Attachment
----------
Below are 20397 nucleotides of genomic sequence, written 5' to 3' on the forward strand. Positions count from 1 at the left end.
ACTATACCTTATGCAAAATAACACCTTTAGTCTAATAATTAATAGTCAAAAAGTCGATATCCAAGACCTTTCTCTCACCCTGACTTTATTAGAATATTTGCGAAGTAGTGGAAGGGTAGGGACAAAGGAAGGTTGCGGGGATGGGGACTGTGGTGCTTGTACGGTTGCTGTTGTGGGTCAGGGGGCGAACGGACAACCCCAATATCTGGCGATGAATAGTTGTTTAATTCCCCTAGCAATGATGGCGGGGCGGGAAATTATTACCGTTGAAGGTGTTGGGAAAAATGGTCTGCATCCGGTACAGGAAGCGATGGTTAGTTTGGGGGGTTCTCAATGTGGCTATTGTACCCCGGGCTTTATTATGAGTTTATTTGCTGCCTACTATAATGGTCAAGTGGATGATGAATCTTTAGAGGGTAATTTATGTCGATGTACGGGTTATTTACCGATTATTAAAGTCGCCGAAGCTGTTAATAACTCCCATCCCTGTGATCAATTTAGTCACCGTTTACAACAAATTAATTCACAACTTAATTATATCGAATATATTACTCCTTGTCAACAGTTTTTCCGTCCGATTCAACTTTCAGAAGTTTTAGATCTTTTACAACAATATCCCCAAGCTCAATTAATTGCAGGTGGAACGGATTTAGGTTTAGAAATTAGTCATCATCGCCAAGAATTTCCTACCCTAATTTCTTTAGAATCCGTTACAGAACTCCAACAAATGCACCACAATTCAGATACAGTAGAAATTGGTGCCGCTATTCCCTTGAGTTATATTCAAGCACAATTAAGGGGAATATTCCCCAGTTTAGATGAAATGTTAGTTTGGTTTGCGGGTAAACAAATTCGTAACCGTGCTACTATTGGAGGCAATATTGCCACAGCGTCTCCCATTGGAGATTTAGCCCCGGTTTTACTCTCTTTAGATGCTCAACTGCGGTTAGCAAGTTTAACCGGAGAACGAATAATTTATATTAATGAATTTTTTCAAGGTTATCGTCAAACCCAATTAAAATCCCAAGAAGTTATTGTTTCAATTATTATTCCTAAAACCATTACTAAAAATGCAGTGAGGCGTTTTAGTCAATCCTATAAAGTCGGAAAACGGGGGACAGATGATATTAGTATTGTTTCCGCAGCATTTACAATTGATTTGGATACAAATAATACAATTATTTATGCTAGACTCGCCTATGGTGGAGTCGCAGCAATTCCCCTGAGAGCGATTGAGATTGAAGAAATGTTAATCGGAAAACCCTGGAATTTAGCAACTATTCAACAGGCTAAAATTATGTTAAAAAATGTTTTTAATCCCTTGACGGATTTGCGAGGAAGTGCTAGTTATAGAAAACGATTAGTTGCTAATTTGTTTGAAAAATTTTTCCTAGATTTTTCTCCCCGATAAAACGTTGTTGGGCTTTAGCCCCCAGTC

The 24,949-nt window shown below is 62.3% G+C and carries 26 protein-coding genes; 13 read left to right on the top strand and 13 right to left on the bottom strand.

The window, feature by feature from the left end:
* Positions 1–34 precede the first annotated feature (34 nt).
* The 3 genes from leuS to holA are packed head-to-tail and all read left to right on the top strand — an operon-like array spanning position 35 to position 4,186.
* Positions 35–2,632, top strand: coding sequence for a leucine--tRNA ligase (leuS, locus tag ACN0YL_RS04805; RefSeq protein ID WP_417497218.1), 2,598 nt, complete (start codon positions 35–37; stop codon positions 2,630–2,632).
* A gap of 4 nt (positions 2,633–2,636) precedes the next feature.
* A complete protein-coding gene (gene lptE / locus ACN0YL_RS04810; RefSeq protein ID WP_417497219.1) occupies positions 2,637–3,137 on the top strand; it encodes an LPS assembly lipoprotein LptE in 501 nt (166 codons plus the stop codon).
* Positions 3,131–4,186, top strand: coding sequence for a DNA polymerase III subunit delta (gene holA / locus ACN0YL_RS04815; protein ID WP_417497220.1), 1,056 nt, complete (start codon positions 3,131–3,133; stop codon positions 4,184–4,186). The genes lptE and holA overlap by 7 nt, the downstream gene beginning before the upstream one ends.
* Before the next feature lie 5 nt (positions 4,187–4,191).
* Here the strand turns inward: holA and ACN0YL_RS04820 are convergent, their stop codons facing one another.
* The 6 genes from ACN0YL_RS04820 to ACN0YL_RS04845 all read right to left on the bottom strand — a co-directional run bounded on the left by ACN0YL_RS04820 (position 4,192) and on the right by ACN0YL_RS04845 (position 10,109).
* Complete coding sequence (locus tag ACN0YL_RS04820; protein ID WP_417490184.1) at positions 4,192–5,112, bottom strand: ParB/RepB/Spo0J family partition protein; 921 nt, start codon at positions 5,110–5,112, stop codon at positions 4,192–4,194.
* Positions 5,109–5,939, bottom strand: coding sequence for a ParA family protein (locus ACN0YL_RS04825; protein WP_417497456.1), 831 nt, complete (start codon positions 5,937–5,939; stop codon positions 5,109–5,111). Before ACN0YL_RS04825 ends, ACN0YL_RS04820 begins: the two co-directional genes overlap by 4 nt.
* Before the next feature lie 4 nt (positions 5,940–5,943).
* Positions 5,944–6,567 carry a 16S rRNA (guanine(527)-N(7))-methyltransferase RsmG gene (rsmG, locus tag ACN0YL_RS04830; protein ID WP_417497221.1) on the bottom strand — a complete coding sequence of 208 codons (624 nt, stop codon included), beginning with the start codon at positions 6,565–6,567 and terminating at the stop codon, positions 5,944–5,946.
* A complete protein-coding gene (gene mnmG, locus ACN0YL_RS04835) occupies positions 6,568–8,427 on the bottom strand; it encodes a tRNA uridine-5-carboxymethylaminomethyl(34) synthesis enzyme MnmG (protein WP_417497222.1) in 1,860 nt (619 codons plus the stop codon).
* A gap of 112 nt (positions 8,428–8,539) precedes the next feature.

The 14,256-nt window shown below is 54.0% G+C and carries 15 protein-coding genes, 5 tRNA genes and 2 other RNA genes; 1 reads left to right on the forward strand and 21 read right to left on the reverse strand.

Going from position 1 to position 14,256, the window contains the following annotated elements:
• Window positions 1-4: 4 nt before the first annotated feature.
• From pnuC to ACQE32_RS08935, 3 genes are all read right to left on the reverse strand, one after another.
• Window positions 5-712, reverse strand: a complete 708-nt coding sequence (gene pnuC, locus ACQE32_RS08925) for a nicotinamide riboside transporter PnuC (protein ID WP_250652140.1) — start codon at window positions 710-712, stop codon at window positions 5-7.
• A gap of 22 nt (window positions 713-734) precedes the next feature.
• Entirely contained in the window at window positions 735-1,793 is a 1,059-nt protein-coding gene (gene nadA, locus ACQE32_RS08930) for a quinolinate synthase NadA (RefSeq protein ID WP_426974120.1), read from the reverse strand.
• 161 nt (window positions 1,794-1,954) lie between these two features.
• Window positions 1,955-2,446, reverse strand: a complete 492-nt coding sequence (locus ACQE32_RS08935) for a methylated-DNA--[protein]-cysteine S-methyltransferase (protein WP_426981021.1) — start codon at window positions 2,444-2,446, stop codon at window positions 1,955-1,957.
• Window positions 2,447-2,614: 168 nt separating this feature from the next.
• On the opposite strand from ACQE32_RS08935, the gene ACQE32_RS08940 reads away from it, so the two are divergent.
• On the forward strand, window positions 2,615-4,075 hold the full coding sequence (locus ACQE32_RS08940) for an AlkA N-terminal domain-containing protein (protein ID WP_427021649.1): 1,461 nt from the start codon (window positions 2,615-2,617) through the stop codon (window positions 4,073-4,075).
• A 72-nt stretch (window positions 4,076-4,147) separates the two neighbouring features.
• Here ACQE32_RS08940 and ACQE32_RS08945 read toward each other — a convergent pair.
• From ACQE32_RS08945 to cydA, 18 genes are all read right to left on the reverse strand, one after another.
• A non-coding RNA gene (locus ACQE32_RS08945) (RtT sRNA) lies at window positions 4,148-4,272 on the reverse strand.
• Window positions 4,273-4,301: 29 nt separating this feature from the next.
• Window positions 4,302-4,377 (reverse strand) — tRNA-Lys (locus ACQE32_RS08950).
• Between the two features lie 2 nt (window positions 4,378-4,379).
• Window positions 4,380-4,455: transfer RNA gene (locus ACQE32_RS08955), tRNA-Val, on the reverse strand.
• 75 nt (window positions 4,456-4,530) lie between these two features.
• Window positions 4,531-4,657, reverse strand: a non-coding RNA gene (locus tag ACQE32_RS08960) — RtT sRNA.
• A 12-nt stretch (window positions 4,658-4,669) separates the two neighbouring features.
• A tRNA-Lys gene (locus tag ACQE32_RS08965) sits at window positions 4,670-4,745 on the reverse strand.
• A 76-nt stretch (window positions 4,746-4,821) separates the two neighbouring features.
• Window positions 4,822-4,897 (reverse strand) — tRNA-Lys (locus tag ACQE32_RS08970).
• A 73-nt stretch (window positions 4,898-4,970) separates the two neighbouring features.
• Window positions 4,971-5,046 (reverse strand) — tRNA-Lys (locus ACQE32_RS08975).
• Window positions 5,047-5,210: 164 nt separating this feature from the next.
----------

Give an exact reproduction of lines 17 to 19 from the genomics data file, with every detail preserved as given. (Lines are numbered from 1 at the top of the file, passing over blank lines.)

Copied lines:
* Positions 5,944–6,567 carry a 16S rRNA (guanine(527)-N(7))-methyltransferase RsmG gene (rsmG, locus tag ACN0YL_RS04830; protein ID WP_417497221.1) on the bottom strand — a complete coding sequence of 208 codons (624 nt, stop codon included), beginning with the start codon at positions 6,565–6,567 and terminating at the stop codon, positions 5,944–5,946.
* A complete protein-coding gene (gene mnmG, locus ACN0YL_RS04835) occupies positions 6,568–8,427 on the bottom strand; it encodes a tRNA uridine-5-carboxymethylaminomethyl(34) synthesis enzyme MnmG (protein WP_417497222.1) in 1,860 nt (619 codons plus the stop codon).
* A gap of 112 nt (positions 8,428–8,539) precedes the next feature.